With Labor Day weekend approaching it is inevitable that my heart turns to Christmas. I’m so done with summer. And Halloween does nothing for me. Zip. I love Thanksgiving but I consider it a part of Christmas. That’s just how I roll.
So it is only natural for me to have Christmas on the brain right now.
Before I spend a penny, before I make a plan, before I lick a stamp, hang a stocking or string a light: there are some things I must promise myself NOT to do this Christmas.
Like New Year’s resolutions these are the big bad no-no’s for me this year:
1. I will NOT just buy Christmas presents.
This has to be #1. I’m long past caring what I spend on Christmas (or anything else for that matter). Middle age does that to you. When you’re young, you’re broke. When you have kids, you’re still broke but you go frugal because, doggone it, you’ve got to be an example. When you realize you one day want to retire — and this hits you at about age 33 — you worry about “saving”.
Then you hit 50. And you conclude you could get hit by a bus and all that money would end up in the hands of someone ungrateful and unworthy. So spending money on Christmas isn’t a thing.
But it has been a sobering lesson from Christmas past to think that spending money on Christmas means it actually becomes a great Christmas. Money doesn’t make Christmas.
In fact, it’s just the opposite. Money ruins Christmas. Linus had it right.
The meaningful Christmas requires thoughtfulness, creativity…true giving.
This year I’m not worried about money or stores or shipping deadlines. And I’m not worried about giving just because it’s Christmas. I’ll give where my heart leads me. If that means I stiff a co-worker or a neighbor I don’t really like anyway and only talk to at Christmas and the 4th of July, so be it. I’m looking for quality giving this year: both in what I give and who I give it to.
Does that make me Scrooge?
2. I will NOT sniff at tradition.
I’m blasting Perry Como this year. Grand kids and snibbling teenagers be danged. We’re rockin’ White Christmas, too.
I’m doing bubble lights, good old fashioned incandescent bulbs, and ornaments that break. I don’t live in snow country any more but this year, doggone it, I’m making snowballs.
There is nothing wrong with the old Christmas. In fact, I kind of like it and I don’t care who thinks ill of me because of it.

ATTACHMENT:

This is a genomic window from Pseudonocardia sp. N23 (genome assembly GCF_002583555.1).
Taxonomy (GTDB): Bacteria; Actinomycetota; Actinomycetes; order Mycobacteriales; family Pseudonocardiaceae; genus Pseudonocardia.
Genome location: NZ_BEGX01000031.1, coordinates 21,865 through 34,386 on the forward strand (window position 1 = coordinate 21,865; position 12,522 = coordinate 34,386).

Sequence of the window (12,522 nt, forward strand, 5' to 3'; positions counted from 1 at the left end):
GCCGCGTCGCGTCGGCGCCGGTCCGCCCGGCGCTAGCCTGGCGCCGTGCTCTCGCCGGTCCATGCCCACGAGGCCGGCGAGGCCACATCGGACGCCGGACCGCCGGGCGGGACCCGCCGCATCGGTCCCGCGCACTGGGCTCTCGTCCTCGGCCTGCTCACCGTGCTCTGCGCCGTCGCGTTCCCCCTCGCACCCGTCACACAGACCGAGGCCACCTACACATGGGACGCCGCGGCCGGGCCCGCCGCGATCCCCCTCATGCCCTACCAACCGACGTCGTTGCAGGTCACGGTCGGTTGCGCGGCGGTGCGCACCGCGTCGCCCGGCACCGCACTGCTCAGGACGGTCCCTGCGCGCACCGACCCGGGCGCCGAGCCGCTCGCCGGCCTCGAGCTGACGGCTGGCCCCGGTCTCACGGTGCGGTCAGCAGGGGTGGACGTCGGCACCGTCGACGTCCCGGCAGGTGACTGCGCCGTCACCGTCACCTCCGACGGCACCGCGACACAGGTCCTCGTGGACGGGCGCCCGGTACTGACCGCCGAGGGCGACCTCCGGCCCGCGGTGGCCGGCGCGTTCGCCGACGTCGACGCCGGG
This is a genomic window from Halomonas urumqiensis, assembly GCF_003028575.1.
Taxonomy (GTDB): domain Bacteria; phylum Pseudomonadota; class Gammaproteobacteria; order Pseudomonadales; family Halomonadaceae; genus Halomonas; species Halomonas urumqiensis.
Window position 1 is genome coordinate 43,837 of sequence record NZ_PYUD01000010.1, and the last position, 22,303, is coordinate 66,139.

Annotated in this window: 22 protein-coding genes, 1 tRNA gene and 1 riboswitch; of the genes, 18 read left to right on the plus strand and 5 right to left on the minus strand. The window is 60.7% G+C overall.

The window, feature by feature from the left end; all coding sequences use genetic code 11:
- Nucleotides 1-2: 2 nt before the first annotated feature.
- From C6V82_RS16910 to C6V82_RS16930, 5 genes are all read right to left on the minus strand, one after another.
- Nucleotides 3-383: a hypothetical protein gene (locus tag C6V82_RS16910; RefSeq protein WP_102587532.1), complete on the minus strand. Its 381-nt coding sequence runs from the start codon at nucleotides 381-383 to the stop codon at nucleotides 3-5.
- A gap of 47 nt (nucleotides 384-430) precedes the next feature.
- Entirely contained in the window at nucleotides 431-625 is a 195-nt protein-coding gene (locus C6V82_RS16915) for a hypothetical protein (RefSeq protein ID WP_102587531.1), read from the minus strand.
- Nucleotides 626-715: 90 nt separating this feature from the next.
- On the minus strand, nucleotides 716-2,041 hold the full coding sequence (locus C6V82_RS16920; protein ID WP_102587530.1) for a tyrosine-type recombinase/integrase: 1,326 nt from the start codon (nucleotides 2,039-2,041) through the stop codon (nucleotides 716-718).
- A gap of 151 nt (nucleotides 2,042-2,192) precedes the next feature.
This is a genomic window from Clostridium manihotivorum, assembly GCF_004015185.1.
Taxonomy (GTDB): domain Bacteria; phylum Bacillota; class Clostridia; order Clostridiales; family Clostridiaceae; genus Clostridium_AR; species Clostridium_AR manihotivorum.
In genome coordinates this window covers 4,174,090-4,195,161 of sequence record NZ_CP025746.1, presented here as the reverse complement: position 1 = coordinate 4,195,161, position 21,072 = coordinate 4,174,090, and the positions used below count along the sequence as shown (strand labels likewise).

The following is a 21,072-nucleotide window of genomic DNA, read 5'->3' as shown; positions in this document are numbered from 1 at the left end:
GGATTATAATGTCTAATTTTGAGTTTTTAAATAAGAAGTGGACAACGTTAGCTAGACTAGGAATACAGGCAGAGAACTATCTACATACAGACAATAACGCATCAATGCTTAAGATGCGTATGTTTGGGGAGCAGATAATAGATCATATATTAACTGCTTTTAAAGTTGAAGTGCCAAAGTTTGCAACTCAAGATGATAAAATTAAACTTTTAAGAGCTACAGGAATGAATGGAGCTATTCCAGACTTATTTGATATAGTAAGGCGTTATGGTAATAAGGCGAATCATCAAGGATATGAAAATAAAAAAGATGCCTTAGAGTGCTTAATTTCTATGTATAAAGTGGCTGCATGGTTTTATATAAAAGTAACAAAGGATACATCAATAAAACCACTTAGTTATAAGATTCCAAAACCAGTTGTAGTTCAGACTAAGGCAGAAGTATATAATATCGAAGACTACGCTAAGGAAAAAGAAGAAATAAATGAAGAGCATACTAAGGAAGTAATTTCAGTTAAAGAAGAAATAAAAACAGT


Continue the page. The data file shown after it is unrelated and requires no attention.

3. I will NOT be worried about being politically correct.
Merry Christmas! There. I said it. Sue me.
I’m not tiptoeing this year. If you’re Jewish, Merry Christmas! If you’re Muslim, Merry Christmas! If you’re Atheist, Merry Christmas! If you’re liberal, Merry Christmas!
If you work for a school district, a shopping center, a feminist organization, a tree-hugging environmental group, a newspaper, a civic organization or the gay rights lobby — Merry Christmas! And a happy friggin’ New Year to you, too.
This is America. Merry Christmas. It’s what we do.
4. I will NOT snarf every thing I see to eat.
Man, this is the hardest one of all. I don’t even like sweets and Christmas is awash in every kind of powdered sugar something imaginable. Why in the world do I eat it?
Give me the chestnuts. I’ll taste anything.
But I don’t have to gorge myself on it.
5. I will NOT be normal.
A lot of people get sick of Christmas. Those who do seem to go the other way in December — they overdo the anti-Christmas thing during the season. I once had a friend who played EVERYTHING Bing Crosby except White Christmas and I’ll Be Home for Christmas in December.
Not me. Give me normal of nothing. I refuse to be normal.
Come December I’m all Christmas all the time. Christmas movies, Christmas music, Christmas food, Christmas decorations, Christmas television, Christmas sweaters — the works. I want it all.
Christmas is a season to be savored.
It is an environment to be consumed and digested fully. I will bathe in it.
I will exude the attitudes that being immersed in it properly should convey: giving, loving, bright, hopeful, and charitable.
Ok, even to that neighbor I only talk to once a year.
(Submitted anonymously by a man who knows his wife will discover this and tell his mother.)